They may also listen better to female speakers.
A study has revealed that dogs respond better to ‘baby-talk’ or ‘dog-talk’ than normal adult speech.
The research aimed to discover if dogs’ brains, being of limited linguistic competence, were sensitive to different speech styles, much in the way that infants are.
Infant-directed speech, often characterised by exaggerated prosody, is considered important to a child’s cognitive, social and language development.
The study investigated if dogs had similar responses to infant-directed or dog-directed speech.
To examine this, researchers used a functional magnetic resonance imaging (fMRI) machine to measure the brain activity of trained, conscious family dogs listening to different styles of speech.
The dogs heard dog-, infant- and adult-directed speech that had been recorded from 12 women and 12 men in real-life interactions.
The results showed that the dogs’ auditory brain regions responded more to dog-directed and infant-directed speech than to adult-directed speech.
This is the first neural evidence that dogs are tuned to speech that is directed specifically to them.
Furthermore, the data also showed that the dogs’ speech sensitivity was more pronounced when listening to dog-directed or infant-directed speech that was spoken by women, being affected by voice pitch and variation.
This neurone sensitivity to pitch and tone may explain why domesticated dogs outperform other animals when processing speech.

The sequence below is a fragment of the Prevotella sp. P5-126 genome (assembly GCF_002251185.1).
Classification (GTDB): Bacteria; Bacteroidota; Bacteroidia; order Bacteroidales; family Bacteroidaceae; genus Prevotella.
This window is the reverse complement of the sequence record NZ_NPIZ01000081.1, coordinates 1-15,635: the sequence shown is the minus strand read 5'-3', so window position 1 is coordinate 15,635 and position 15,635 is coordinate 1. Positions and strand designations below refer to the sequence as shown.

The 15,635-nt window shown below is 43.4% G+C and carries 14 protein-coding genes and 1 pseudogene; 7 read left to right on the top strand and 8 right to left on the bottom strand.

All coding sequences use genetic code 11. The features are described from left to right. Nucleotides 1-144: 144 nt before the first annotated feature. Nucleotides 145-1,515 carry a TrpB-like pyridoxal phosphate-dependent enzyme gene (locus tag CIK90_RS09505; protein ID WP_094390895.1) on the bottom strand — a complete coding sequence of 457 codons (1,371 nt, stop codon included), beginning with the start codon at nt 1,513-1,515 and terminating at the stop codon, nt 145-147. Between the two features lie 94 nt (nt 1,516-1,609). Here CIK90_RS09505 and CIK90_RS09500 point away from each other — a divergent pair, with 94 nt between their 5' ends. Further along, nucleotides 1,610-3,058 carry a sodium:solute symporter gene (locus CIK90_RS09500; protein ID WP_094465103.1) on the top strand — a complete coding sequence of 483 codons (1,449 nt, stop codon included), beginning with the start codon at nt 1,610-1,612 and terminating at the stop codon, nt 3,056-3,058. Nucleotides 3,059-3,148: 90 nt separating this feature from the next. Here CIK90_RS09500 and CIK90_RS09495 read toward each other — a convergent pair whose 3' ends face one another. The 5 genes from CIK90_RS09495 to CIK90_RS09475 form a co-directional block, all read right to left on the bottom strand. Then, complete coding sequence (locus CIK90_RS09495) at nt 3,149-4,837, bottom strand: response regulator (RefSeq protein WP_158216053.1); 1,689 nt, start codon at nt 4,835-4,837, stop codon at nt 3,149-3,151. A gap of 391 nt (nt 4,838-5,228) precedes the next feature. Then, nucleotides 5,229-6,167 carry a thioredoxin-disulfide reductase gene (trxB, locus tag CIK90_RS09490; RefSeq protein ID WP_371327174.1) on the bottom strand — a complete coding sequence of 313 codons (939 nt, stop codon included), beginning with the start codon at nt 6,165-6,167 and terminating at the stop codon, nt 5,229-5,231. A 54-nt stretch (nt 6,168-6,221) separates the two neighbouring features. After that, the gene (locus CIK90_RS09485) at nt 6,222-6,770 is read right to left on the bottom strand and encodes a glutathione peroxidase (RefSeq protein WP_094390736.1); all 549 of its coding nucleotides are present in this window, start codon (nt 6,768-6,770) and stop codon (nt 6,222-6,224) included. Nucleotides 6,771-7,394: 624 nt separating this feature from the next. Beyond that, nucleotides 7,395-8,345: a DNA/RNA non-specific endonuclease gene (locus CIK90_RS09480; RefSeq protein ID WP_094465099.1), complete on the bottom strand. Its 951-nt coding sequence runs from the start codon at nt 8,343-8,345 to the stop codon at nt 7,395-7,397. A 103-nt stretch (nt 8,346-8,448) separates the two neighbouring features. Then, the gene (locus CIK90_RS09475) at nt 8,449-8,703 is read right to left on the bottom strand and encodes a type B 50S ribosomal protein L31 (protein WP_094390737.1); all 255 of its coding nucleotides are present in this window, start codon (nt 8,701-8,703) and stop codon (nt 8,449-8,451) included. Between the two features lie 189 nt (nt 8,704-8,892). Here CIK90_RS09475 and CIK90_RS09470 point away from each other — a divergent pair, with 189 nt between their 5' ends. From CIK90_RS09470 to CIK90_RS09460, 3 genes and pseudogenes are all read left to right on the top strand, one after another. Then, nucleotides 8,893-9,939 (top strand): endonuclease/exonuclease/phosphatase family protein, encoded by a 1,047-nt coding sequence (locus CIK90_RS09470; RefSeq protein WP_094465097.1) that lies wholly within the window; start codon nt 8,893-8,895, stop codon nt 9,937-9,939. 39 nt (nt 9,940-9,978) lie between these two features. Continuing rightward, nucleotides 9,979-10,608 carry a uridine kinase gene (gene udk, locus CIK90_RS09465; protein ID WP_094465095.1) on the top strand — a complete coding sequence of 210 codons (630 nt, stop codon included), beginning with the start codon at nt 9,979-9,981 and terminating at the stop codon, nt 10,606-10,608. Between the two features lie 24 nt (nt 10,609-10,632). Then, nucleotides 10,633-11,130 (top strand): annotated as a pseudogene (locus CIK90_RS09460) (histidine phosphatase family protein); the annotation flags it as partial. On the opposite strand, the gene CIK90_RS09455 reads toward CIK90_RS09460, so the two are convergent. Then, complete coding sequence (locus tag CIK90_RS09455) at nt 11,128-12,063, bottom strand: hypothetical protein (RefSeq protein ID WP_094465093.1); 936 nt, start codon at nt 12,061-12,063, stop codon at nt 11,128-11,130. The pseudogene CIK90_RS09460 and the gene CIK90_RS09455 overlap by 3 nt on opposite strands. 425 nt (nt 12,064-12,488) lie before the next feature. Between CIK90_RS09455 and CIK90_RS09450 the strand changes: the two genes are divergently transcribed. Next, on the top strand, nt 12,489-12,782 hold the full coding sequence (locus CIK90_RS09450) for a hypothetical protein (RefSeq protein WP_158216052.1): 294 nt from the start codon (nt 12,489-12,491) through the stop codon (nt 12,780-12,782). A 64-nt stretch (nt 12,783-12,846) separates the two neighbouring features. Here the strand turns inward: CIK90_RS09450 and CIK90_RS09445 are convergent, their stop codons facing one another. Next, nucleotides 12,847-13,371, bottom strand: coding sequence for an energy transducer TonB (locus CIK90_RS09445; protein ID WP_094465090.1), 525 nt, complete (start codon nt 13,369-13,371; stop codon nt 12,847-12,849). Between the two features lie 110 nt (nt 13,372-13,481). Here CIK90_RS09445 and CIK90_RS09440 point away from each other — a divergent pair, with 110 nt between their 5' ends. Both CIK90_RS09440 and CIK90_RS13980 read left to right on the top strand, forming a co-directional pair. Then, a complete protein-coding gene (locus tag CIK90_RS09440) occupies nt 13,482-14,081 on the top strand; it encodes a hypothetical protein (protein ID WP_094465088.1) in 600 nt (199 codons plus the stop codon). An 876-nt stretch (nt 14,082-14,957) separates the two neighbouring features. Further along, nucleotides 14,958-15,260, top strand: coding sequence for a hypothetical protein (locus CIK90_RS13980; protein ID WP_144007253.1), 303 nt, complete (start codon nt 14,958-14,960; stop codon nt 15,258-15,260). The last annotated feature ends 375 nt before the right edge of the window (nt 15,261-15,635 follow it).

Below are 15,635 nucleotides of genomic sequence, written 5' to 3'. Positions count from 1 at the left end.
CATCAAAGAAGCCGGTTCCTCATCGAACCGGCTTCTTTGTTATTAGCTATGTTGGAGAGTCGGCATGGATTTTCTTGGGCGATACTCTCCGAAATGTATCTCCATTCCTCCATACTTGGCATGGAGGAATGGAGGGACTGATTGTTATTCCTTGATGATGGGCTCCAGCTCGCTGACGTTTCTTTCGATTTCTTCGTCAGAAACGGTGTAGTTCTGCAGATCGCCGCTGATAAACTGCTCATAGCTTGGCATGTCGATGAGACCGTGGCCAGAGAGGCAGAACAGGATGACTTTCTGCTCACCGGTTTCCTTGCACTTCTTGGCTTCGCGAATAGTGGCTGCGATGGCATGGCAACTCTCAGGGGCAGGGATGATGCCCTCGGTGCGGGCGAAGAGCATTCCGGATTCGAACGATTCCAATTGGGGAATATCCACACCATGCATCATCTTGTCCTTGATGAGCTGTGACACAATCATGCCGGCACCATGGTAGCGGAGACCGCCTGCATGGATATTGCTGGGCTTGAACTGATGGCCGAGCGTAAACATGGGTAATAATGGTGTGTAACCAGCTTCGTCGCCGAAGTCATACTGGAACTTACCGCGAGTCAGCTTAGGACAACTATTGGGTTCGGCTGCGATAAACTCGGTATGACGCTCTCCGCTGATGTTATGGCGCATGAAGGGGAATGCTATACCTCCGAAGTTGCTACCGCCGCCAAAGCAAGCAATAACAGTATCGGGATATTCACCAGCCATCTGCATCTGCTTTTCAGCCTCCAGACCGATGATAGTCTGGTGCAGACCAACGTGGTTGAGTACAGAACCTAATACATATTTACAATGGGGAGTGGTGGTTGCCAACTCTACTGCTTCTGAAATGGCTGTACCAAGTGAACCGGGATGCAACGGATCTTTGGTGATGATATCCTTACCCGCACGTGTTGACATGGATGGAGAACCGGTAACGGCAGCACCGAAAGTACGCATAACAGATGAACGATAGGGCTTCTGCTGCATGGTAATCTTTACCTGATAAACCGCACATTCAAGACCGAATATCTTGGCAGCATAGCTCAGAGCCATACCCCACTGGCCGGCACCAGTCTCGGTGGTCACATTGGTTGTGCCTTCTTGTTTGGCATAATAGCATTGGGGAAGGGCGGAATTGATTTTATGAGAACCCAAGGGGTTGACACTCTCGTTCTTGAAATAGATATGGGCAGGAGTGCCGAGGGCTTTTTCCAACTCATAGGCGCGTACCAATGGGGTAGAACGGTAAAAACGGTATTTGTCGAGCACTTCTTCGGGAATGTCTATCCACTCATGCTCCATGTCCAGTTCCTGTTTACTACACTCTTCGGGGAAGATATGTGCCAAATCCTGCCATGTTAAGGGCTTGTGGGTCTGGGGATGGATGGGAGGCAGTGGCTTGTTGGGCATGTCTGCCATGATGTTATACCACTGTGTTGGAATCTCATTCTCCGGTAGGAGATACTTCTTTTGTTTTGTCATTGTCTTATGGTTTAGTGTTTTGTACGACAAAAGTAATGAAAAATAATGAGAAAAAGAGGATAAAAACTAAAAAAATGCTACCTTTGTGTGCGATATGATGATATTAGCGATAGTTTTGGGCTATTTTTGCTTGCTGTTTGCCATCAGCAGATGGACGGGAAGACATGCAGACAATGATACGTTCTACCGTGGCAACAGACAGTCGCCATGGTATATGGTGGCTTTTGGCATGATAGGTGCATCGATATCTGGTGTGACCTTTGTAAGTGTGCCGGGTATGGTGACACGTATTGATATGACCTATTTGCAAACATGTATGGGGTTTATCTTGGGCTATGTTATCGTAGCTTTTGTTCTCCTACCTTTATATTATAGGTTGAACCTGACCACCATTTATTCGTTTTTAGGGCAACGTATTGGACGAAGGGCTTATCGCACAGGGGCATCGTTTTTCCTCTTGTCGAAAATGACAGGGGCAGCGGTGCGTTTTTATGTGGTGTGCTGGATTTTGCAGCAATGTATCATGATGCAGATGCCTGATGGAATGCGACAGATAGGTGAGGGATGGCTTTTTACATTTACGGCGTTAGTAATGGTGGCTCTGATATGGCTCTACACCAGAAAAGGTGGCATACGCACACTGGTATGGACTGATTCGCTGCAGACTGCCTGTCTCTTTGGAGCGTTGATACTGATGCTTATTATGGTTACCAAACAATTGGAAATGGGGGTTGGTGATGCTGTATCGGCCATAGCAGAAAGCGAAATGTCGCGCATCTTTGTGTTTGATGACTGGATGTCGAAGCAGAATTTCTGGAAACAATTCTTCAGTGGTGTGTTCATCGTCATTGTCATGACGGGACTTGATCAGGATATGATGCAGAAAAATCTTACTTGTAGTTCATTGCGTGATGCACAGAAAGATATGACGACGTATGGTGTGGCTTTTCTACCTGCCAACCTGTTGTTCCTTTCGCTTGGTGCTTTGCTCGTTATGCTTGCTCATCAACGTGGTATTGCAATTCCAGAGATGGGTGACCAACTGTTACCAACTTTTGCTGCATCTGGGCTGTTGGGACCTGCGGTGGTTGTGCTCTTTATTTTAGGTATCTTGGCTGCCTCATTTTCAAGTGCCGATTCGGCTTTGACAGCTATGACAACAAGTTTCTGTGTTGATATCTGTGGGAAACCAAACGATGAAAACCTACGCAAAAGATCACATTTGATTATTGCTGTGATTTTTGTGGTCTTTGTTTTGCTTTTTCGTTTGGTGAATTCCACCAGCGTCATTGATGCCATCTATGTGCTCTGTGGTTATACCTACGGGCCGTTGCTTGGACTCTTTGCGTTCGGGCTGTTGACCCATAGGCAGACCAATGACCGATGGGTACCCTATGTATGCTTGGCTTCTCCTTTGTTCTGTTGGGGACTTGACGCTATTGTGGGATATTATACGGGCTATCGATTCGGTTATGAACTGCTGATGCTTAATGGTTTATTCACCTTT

The investigation was conducted by researchers at Eötvös Loránd University’s Department of Ethology, the Research Centre for Natural Sciences and the Eötvös Loránd Research Network.
Anna Gergely, co-first author of the study, said: “Studying how dog brains process dog-directed speech is exciting, because it can help us understand how exaggerated prosody contributes to efficient speech processing in a non-human species skilled at relying on different speech cues (e.g. follow verbal commands).”
Anna Gábor, co-first author of the study, said: “What makes this result particularly interesting is that in dogs, as opposed to infants, this sensitivity cannot be explained by either ancient responsiveness to conspecific signals or by intrauterine exposure to women's voice[s].
“Remarkably, the voice tone patterns characterising women’s dog-directed speech are not typically used in dog-dog communication – our results may thus serve evidence for a neural preference that dogs developed during their domestication.”
The full study can be found in the journal Communications Biology.
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